6 For the literary qualities of the preliminary matter in appointment documents, see Khan, , ‘A document of appointment’, 108–10.
7 For an analysis of the various kinds, ibid., 110–11.
8 For a comparison with the appointment document from Syria, recto 1, 11. 10–16 see Khan, , 98. There, the previous section is dedicated to a eulogy of the Caliph who always selects the suitable candidates for functions.
9 cf. Khan, 111–12.
10 For the three known letters, see n. 4 and n. 35. On the dispositio, see Khan, , 112
11 For a list of documents representing the method of authority conferral, see Gil, , Palestine, i, 420–1
12 Khan, , 114–16.
13 The keyword sijill appears frequently in the Fātimid documents. For a discussion of the Greek origin of the word, see Gil, , Palestine, n, 526, n. 12, and elsewhere, according to the index in the third volume. With regard to our document b, 13 I would like to mention the combination (khurūj al-amr) in the documents published by Stern, S. M., REJ, 128, 1969, 216,1. 7; 1. 23; cf. 220–1 (versions of a letter from the supporters of Solomon b. Judah to the Caliph); and cf. Gil, , Eretz Yisra'el, II, 346, 1. 11. Cf. with the parallel vocabulary and the identical syntax in Qalqashandī, xi, 62, 1. 3, which Khan, , ‘A document of appointment’, 111, n. 43 dates in the Fātimid period. Especially interesting are those words which have a particular significance in the t documents connected with an appointment, as Gil, (Eretz Yisra'el n, 571, n. 23) remarked about I the word (dhikr) in the document ENA 4020, f. 65 (and cf. our document b, 6) whose meaning is related to the conferral of a title; it also seems to me that the word (ni'mah, i.e. benefaction) which appears frequently in these documents has a similar meaning and points to the honour of being granted the title; and cf. Gil, , n, 570, 1 5 and our document b, 7; and it would seem that this meaning of the word is based on the Qur'ān, cf. Qalqashandī, xi, 388, 11. 4–5 which alludes to Qur'ān 14:14; 16: 18.
14 Cohen, , Jewish self-government, 171/–7; 213–71.
15 Goitein, , Mediterranean society, II, 33.
16 ibid., II, 32; 528, n. 46.
17 ibid., 32 and 528, n. 45; for the pretension to the medical profession, see Neubauer, A., ‘Egyptian fragments’, JQR, 8, 1896, 548, 1. 2.
18 Wüstenfeld, F.Geschichte der Fatimiden-Chalifen nach dem arabischen Quellen (Gottingen, 1881), 306–7, and cf. Lane-Poole, S., A history of Egypt in the Middle Ages (London, 1914), 168. Neither of these historians provide their texts with a detailed apparatus. The story shows up in variants in Arabic chronicles: al-Athīr, Ibn, al-Kāmil fi'l-tar'īkh, xi (Beirut, 1966), 22–3: the physician is not a Christian but a Muslim, but according to Ibn-Muyassar, , Akhbār Miṣr, ed. Massé, ; (Cairo, 1919), 78, the physician who administers the poison is, indeed, a Christian. See also Ibn-Khaldūn, Kitāb al-'Ibar, iv (Beirut, 1958), 1534.Wüstenfeld, , Geschichte, loc. cit., gave place indicators for the variants of the name of the Christian physician: Ibn Qirqah; Ibn Firqah. It is well known that the Arabic letters Qāf and Fā are often confused by copyists because they differ only in diacritical points.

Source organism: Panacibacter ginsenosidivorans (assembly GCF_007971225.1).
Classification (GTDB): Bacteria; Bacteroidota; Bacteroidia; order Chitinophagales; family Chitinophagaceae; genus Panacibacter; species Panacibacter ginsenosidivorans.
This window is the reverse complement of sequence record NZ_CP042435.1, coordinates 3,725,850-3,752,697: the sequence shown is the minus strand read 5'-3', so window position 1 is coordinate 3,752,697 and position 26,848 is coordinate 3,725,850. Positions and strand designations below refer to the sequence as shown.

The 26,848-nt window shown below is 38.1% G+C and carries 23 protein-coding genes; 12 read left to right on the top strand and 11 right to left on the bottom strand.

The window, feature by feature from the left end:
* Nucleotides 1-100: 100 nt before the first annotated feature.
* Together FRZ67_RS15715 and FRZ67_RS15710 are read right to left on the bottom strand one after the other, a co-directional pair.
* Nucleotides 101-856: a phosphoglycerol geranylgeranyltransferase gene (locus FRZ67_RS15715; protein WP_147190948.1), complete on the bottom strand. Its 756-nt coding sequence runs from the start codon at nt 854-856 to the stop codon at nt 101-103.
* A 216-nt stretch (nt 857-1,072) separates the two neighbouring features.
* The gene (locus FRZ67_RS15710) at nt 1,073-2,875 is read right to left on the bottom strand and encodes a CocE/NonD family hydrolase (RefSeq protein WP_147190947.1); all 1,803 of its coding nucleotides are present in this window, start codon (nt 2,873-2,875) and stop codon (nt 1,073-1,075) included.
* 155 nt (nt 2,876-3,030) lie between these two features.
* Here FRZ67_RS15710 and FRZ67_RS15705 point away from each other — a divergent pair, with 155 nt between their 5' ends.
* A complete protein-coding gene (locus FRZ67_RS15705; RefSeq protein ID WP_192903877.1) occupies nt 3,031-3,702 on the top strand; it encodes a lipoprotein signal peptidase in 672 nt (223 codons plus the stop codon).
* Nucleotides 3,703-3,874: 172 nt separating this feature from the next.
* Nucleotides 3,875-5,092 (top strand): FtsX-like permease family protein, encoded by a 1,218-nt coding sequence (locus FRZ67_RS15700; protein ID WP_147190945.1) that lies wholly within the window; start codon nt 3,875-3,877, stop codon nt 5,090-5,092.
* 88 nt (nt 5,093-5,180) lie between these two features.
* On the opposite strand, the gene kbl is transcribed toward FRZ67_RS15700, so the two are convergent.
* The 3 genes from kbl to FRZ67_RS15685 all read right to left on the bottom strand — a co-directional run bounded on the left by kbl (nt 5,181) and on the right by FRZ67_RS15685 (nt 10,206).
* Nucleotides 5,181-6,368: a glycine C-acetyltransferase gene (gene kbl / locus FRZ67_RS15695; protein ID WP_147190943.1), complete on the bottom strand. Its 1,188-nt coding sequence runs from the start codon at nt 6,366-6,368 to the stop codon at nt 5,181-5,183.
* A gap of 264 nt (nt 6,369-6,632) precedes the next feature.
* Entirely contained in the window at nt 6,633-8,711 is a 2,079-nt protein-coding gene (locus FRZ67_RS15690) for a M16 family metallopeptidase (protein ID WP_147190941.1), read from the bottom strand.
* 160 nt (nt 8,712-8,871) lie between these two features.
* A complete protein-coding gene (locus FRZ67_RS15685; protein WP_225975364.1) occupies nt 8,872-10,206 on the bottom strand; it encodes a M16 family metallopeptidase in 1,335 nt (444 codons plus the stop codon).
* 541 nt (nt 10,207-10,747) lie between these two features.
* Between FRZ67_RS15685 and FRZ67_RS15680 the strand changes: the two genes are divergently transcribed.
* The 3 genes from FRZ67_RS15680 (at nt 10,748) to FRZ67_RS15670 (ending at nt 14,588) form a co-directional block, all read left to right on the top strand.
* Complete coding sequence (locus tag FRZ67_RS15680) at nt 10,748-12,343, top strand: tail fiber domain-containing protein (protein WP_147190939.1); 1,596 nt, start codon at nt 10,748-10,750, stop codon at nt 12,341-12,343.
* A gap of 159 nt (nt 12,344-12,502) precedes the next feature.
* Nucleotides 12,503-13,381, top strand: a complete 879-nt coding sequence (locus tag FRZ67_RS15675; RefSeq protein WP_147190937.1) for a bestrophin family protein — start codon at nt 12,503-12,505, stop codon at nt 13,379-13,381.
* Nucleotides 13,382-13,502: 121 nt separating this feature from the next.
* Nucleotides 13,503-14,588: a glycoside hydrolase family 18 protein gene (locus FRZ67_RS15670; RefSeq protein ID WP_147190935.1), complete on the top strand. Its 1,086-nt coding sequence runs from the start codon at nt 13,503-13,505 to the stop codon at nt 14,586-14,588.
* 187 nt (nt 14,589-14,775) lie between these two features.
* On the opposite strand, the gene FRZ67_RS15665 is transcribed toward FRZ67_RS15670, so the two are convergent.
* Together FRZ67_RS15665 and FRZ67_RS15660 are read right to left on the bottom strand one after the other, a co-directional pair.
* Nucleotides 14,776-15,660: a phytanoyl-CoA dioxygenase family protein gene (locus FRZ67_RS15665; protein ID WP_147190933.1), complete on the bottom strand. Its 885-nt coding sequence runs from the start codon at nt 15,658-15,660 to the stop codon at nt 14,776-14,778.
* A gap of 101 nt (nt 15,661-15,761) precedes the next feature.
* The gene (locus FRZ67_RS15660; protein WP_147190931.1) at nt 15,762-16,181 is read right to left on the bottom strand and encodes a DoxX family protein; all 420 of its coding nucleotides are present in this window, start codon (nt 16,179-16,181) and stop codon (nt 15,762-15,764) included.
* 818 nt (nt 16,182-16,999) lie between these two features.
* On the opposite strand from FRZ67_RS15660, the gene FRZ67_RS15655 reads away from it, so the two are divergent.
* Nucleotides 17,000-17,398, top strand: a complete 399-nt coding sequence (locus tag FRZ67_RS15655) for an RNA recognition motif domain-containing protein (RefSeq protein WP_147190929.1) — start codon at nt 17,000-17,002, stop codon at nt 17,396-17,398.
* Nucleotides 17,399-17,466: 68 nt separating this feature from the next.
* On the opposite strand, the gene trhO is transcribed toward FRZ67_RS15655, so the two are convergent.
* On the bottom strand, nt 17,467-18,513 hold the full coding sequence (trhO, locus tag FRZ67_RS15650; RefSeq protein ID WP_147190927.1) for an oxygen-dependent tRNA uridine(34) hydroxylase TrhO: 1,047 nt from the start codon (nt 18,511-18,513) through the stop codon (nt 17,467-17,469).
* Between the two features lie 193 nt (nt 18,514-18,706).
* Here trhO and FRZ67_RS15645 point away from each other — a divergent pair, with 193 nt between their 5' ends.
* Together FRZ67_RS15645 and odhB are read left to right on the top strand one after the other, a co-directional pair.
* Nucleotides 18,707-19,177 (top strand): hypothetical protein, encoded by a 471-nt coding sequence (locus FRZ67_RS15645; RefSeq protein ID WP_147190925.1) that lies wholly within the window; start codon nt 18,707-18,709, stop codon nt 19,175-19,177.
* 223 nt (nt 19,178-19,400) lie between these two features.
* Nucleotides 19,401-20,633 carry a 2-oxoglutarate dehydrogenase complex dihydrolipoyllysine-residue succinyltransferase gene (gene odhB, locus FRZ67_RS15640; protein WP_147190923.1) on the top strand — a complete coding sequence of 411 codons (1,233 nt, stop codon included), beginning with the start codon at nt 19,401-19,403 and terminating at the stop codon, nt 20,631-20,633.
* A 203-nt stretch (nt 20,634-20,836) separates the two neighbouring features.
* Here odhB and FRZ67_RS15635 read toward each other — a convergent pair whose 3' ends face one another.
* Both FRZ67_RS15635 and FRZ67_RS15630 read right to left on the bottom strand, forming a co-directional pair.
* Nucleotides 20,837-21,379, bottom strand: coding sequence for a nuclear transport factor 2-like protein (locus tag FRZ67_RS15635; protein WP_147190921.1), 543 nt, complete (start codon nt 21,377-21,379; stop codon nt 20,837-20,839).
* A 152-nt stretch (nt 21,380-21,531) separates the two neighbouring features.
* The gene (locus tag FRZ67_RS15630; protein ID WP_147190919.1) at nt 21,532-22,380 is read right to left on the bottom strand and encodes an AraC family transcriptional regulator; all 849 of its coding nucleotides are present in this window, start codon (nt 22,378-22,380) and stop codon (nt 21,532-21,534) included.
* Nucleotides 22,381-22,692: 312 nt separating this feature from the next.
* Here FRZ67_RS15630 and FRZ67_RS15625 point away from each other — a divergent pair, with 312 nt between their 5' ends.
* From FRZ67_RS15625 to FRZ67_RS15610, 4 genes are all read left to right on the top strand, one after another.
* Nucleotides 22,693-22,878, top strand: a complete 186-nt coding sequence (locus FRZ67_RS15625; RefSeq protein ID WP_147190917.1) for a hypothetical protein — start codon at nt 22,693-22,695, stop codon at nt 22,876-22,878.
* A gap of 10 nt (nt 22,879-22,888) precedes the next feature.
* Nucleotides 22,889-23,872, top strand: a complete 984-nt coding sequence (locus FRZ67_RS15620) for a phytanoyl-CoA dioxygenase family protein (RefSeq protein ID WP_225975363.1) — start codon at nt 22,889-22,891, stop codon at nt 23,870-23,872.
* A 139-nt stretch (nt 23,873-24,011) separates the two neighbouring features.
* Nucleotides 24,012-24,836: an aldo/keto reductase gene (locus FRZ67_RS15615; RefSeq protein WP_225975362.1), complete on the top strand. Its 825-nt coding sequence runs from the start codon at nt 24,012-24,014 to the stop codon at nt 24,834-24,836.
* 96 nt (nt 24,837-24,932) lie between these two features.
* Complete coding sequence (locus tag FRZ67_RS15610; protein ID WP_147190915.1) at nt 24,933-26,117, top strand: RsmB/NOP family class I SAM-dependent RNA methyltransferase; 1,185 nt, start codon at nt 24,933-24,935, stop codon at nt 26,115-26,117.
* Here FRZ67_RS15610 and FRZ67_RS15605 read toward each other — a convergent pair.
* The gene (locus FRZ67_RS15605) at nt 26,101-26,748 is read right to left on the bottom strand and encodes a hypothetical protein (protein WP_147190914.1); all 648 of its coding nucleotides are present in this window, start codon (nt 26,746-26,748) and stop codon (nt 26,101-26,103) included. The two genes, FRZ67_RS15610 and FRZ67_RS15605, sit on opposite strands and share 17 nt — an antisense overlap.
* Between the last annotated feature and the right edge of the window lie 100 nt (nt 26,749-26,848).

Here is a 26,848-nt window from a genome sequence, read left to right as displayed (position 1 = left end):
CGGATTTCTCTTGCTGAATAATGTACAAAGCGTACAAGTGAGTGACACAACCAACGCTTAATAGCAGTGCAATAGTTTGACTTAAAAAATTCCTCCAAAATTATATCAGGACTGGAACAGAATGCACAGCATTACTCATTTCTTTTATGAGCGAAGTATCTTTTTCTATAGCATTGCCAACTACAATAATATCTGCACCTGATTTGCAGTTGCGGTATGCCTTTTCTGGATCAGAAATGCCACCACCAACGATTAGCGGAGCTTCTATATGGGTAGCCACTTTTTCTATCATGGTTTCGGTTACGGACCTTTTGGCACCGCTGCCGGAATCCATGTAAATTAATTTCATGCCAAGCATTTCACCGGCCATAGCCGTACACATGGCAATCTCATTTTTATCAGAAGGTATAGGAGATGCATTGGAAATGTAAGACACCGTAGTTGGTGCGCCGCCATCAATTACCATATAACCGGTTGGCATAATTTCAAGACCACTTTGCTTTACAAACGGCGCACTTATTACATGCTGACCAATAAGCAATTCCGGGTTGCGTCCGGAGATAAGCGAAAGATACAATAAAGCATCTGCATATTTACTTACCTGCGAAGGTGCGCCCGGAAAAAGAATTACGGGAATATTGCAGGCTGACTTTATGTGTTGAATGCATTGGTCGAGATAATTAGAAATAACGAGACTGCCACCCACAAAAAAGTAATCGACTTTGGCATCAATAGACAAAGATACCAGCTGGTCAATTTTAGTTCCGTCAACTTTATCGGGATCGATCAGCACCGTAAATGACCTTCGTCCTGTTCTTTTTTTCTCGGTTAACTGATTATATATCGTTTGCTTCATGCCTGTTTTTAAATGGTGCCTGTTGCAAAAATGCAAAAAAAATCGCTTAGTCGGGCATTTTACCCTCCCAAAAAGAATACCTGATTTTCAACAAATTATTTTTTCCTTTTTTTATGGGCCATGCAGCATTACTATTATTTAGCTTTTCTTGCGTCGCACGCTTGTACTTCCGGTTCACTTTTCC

19 Mann, , The Jews in Egypt, I, 222; 228–9.
20 Schirmann, H., ‘Ḥayyei Yehuda ha-Levi’, Tarbiz, 9, 1938, 300, n. 76 which also includes evidence from Judah Ha-levi's poetry that Samuel was a physician like his father.
21 On Nathan the ‘Diadem’ (Nezer), son of Samuel, see the résumé (accompanied by an extensive bibliography) by Ben-Sasson, M. in his article ‘The structure, goals, and content of the story of Nathan Ha-Babli’, in H. L. Ben-Sasson Mem. Vol. (Jerusalem, 1989), 166–7. I am grateful to Professor M. Ben-Sasson for his help in identifying the script. Nathan's handwriting is related to that of Hillel b. Eli, a scribe who was active in Fusṭāṭ in the second half of the eleventh century. On him, see Cohen, M., Jewish self-government, especially pp. 113–15 and the photostat on the title page of the book.
22 Goitein, , Mediterranean society, n, 7–8 and in the Notes, p. 520, n. 5. What is interesting with regard to this discussion is a request from a Samaritan carpenter of ‘’(the prominent elder/leader) to provide him with a j o b with the ‘’ (the chief carpenter), published by Cowley, A. E., JQR, 16, 1904, 479. Perhaps what we have here is an example of a request from a Samaritan to the most senior person he can address, that is, the head of Israel's congregations in the broad sense of the word—the bearer himself of the title studied in this paper.
23 See Futūh, al-Balādhurī (Leiden, 1866), 158, and cf. Dinur, B., Yisra'el ba-gola, v, part 1, 25. The Egyptian chronicler Ibn Iyās (born 1488) still calls the Samaritans, Samaritan Jews. See Polak, A., ‘ha-Yehudim u-Vet ha-Maṭbe'ot be-Mitzrayim’, Zion, 1, 1936, 33
24 Gottheil, R., ‘An eleventh-century document concerning a Cairo synagogue’, JQR, o.s., 19, 1906–1907, 467 ff.
25 Translation by Gottheil, ibid., 485.
26 Lewis, B., ‘Paltiel: a note’, BSOAS, xxx, 1, 1967, 177.I should like to a d d a few more cases of similarity with Lewis's, findings. With regard to names: in Megillat Ahima'as, ed. Klar, B. (Jerusalem, 1941), 13, mention is made of El'āzār, who is described as a n astrologer (and this is, as is mentioned above, also the profession of Paltiel according to the Megilla), as one of the fathers of the family, but he is mysteriously absent from the rest of t he story; Paltiel's son was called Samuel and Mūsā's son Ismā'īl (Lewis, 181) a n d this last name is a common Arabic translation of Samuel in this period; see, for example, under ‘Samuel’ in the general index of Goitein, Mediterranean society, in. In terms of t he events, the intrigues against Mūsā the physician at the Fātimid court (cf. Mann, , The Jews in Egypt, I, 17; Lewis, ‘Paltiel’, 189) very much resemble what is described in the Megillat Ahima'as, 45. For a different identification of Palṭiel, see Gil, , Eretz Yisra'el, I, 299–301.
27 See n. 2.
28 Klar, , Megillat, 46–7.
29 ibid., 47–8; and cf. Neubauer's, A. edition of Megillat Ahima'as in his Mediaeval Jewish chronicles (repr. Amsterdam, 1970), I, 130–1.